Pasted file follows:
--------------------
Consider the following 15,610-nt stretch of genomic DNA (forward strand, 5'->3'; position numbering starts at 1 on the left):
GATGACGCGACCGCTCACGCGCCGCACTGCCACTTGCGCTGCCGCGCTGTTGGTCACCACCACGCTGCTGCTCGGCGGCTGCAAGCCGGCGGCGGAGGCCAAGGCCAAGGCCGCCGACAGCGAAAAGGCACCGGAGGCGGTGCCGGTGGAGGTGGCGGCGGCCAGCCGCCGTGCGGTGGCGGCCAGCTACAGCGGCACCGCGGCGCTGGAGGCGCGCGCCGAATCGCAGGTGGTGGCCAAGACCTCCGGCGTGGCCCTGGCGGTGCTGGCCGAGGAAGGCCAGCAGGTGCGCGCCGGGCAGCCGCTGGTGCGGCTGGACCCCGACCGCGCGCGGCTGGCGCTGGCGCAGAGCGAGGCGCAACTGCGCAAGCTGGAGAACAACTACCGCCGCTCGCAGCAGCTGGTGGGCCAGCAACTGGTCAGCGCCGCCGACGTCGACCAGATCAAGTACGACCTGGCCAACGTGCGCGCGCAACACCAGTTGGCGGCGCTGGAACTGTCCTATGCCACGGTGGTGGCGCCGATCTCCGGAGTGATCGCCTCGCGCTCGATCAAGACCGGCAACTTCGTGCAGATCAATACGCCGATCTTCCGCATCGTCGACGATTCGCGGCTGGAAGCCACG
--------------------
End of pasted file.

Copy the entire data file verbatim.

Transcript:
Consider the following 15,610-nt stretch of genomic DNA (forward strand, 5'->3'; position numbering starts at 1 on the left):
GATGACGCGACCGCTCACGCGCCGCACTGCCACTTGCGCTGCCGCGCTGTTGGTCACCACCACGCTGCTGCTCGGCGGCTGCAAGCCGGCGGCGGAGGCCAAGGCCAAGGCCGCCGACAGCGAAAAGGCACCGGAGGCGGTGCCGGTGGAGGTGGCGGCGGCCAGCCGCCGTGCGGTGGCGGCCAGCTACAGCGGCACCGCGGCGCTGGAGGCGCGCGCCGAATCGCAGGTGGTGGCCAAGACCTCCGGCGTGGCCCTGGCGGTGCTGGCCGAGGAAGGCCAGCAGGTGCGCGCCGGGCAGCCGCTGGTGCGGCTGGACCCCGACCGCGCGCGGCTGGCGCTGGCGCAGAGCGAGGCGCAACTGCGCAAGCTGGAGAACAACTACCGCCGCTCGCAGCAGCTGGTGGGCCAGCAACTGGTCAGCGCCGCCGACGTCGACCAGATCAAGTACGACCTGGCCAACGTGCGCGCGCAACACCAGTTGGCGGCGCTGGAACTGTCCTATGCCACGGTGGTGGCGCCGATCTCCGGAGTGATCGCCTCGCGCTCGATCAAGACCGGCAACTTCGTGCAGATCAATACGCCGATCTTCCGCATCGTCGACGATTCGCGGCTGGAAGCCACG